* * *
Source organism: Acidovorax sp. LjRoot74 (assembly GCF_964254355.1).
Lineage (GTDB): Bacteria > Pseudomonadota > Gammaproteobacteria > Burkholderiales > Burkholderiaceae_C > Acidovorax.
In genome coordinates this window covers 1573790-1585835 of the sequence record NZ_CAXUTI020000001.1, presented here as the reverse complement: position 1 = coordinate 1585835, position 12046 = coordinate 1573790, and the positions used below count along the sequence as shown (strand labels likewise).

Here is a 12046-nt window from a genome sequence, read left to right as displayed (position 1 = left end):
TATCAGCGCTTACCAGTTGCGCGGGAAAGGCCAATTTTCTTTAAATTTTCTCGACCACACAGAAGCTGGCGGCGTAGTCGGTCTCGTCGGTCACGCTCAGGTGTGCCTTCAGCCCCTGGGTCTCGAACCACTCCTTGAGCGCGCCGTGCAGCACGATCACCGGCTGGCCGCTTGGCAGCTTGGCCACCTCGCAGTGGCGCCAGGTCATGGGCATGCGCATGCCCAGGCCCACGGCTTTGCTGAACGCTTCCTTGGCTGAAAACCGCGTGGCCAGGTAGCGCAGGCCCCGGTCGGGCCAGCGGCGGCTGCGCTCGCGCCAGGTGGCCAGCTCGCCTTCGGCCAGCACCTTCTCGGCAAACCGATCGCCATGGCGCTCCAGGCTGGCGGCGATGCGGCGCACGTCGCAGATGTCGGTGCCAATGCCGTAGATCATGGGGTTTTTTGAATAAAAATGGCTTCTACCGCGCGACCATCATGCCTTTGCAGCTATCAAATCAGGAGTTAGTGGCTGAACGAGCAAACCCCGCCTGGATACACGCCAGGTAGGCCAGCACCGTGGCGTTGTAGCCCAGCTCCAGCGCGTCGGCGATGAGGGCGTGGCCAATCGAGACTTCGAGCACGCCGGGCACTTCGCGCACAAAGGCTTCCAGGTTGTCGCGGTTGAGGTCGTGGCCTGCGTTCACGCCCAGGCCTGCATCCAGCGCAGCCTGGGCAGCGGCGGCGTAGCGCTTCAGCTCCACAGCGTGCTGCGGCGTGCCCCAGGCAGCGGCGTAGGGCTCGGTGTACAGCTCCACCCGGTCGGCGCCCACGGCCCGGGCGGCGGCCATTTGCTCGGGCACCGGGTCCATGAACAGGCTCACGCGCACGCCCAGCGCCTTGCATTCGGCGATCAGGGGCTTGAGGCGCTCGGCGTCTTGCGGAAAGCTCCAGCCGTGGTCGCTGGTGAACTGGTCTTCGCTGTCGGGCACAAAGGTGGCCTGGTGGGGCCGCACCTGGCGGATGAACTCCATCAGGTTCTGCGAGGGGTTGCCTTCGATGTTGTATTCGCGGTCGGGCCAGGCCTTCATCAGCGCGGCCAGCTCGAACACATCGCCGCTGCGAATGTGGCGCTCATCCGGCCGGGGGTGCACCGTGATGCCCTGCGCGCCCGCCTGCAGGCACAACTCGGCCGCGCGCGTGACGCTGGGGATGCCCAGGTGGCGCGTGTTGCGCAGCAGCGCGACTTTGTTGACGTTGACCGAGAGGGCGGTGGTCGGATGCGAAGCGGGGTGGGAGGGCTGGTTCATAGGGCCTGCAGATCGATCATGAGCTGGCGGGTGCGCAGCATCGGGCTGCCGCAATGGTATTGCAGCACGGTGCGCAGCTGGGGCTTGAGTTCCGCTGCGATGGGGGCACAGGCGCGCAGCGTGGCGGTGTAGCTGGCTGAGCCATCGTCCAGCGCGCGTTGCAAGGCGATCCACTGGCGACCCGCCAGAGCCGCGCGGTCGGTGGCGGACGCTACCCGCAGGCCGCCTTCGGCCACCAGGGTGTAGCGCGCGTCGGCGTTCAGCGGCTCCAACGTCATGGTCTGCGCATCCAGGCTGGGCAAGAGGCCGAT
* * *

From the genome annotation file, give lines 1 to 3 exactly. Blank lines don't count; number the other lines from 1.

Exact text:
Source organism: Acidovorax sp. LjRoot74 (assembly GCF_964254355.1).
Lineage (GTDB): Bacteria > Pseudomonadota > Gammaproteobacteria > Burkholderiales > Burkholderiaceae_C > Acidovorax.
In genome coordinates this window covers 1573790-1585835 of the sequence record NZ_CAXUTI020000001.1, presented here as the reverse complement: position 1 = coordinate 1585835, position 12046 = coordinate 1573790, and the positions used below count along the sequence as shown (strand labels likewise).